Oh, and the translator hasn’t helped either, by adding alliteration (clouded by cosmetics).

The fact is, it’s pretty tricky to get away from rhetoric, as it’s essentially any element that makes writing catchy. If your text has no rhetoric, considering you would almost have to be a genius to avoid it in most types of writing, it’s probably your shopping list for the week.

And although your shopping habits may be genius, that is not me trying to insinuate that a shopping list is the greatest form of literature man has ever devised. That’s a bit out there even for me I’m afraid.

What might strike some as odd however – at least those who were paying close attention to Yang’s chosen profession – is that a poet who despises ‘excessive rhetoric’ is a rather singular poet. Poetry is the kind of writing where some readers could justifiably wave their arms up in despair, begging for mercy from the onslaught of hyperbole and hyperbaton..and apparently alliteration (that second one was unintentional, honest). Yet here is a poet declaring war on excessive rhetoric…strange man.

Now, the other reason I’m possibly writing on this particular topic today is the book i’m reading currently – “The Elements of Eloquence”, by Mark Forsyth. This lovely little book could be considered a crash course in the art of turning a phrase that makes people go ‘oooh’.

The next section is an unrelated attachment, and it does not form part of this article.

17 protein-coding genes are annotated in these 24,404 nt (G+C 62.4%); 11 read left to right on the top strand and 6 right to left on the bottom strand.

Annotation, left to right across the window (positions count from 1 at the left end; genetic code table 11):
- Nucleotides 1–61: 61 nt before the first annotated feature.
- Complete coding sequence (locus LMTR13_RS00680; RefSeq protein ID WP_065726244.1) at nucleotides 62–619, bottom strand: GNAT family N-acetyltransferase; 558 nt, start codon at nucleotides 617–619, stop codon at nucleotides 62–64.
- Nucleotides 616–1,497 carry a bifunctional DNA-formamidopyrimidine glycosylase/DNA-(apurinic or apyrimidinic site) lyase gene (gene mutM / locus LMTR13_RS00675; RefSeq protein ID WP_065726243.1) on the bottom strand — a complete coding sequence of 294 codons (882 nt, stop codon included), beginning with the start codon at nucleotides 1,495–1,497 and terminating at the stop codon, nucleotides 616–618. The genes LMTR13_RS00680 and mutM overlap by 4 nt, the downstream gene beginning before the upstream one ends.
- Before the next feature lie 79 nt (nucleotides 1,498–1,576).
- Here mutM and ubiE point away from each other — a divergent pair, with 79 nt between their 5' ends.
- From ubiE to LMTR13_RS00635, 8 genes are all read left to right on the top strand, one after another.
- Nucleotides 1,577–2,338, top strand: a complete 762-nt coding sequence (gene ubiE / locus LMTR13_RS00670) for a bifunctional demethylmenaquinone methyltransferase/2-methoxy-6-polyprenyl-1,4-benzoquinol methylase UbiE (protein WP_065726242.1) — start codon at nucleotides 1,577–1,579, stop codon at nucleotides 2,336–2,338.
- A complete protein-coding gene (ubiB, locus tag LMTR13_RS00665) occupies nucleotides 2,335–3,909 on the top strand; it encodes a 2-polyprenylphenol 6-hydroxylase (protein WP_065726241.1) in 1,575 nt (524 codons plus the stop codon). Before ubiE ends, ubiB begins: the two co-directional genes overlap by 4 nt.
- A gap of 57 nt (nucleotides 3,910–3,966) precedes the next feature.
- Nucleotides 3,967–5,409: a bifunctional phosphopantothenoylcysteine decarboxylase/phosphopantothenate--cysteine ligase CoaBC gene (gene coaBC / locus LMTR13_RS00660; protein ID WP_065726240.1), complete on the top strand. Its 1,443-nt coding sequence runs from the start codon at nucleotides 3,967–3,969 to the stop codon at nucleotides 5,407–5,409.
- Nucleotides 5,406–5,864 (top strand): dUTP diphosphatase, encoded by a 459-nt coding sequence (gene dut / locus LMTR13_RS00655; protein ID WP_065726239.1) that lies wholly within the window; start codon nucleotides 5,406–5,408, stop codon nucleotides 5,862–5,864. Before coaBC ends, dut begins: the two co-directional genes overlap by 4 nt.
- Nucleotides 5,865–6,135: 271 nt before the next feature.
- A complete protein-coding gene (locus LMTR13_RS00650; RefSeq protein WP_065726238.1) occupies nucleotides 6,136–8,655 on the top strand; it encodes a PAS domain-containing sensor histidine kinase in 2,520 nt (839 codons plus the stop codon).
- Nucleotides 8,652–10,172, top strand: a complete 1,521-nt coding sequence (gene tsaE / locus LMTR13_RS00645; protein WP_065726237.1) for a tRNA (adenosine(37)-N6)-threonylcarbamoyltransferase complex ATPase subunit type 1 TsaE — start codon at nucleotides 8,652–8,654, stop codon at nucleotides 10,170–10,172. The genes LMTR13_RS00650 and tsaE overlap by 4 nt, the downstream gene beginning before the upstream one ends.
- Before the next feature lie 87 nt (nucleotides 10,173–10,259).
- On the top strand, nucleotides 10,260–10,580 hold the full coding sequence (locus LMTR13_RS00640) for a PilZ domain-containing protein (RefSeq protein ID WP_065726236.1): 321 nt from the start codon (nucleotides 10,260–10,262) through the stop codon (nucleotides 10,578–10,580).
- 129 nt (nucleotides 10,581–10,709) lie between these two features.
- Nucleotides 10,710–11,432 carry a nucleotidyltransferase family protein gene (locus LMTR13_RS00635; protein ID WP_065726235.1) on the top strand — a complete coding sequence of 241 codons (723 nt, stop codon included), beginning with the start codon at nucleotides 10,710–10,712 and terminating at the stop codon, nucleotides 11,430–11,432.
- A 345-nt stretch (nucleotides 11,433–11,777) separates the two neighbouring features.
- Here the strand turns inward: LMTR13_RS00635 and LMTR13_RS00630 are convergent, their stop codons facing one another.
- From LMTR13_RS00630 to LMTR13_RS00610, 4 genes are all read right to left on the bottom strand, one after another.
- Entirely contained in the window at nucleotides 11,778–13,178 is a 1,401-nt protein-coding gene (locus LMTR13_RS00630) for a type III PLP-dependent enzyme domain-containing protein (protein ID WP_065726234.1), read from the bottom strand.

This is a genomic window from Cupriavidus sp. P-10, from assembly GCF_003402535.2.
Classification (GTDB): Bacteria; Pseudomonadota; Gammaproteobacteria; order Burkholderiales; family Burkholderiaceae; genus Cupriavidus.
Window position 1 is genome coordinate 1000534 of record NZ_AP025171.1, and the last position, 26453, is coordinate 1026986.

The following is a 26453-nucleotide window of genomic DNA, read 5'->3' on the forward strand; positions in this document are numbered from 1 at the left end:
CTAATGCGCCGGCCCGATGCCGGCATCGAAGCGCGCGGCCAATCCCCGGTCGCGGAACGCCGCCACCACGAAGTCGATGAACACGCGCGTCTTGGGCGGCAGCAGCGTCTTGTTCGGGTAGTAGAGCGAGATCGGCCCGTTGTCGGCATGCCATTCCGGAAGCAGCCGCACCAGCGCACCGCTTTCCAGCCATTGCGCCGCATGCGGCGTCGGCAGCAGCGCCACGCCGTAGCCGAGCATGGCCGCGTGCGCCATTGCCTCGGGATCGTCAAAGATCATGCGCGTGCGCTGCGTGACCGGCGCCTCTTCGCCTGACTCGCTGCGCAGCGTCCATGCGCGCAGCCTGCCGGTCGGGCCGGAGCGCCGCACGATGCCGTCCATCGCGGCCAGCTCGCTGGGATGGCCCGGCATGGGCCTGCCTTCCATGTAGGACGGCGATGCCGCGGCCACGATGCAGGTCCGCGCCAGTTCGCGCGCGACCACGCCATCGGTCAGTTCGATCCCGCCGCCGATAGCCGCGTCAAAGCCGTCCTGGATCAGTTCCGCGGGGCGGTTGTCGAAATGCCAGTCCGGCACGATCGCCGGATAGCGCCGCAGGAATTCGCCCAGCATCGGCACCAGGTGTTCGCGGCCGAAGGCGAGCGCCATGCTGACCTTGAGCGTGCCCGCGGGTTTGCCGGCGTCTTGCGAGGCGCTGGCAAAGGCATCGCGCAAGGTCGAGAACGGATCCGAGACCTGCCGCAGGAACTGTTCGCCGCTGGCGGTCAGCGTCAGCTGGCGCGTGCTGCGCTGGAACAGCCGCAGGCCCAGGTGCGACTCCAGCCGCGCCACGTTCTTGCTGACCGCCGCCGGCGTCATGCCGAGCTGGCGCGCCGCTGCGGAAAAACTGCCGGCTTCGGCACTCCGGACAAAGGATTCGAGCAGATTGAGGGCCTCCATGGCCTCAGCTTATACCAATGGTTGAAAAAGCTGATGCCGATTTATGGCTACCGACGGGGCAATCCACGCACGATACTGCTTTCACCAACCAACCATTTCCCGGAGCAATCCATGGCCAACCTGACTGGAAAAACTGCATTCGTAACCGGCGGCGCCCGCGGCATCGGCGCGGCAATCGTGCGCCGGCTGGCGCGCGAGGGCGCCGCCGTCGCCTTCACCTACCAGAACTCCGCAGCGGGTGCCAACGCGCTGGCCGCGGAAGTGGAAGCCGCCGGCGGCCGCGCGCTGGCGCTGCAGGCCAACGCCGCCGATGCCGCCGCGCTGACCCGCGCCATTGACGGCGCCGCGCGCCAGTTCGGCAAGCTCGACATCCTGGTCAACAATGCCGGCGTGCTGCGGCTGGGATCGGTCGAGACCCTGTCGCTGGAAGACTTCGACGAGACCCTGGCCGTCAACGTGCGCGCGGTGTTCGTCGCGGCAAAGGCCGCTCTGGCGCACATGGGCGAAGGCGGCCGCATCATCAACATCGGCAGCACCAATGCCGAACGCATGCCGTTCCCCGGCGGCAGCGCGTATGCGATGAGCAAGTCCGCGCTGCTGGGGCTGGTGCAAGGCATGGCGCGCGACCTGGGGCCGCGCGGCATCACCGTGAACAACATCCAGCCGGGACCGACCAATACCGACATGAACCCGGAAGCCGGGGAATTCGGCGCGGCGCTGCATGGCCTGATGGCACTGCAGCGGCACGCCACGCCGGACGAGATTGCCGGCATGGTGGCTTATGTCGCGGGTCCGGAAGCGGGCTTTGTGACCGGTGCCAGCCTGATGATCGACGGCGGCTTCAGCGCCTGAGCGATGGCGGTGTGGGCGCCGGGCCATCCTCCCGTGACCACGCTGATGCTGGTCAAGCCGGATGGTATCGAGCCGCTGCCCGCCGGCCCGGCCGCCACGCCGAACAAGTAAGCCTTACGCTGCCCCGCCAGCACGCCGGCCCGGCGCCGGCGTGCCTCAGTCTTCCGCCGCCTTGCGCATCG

I recommend the book highly, but the main reason I’m mentioning it is that it makes something very clear: You will struggle to say anything at all without a certain element of rhetoric. It seems to me as if it were its own branch of semantics, as essential to why a sentence works as the main underlying rules.

Although the aim of Forsyth’s book doesn’t seem  to point out that almost everything is rhetoric (I haven’t finished it, so this is all supposition. It has more of an aestheticism feel to it currently.), that message shouts out of the pages. The sheer number of excellent terms to describe all these techniques you probably have never heard of really highlights just how many techniques there are that we all use unwittingly. Antithesis and assonance will be common to plenty of us, but anadiplosis and scesis onomaton will not only be all greek to most, but also send every word checker in the universe into a frenzy of red underlining.

So dear readers, don’t reject rhetoric like Mr Yang up there. Mr Yang Xiong was silly. You need it. It would put me out of a hobby, humble me typing away trying to fit in as many memorable bits as possible.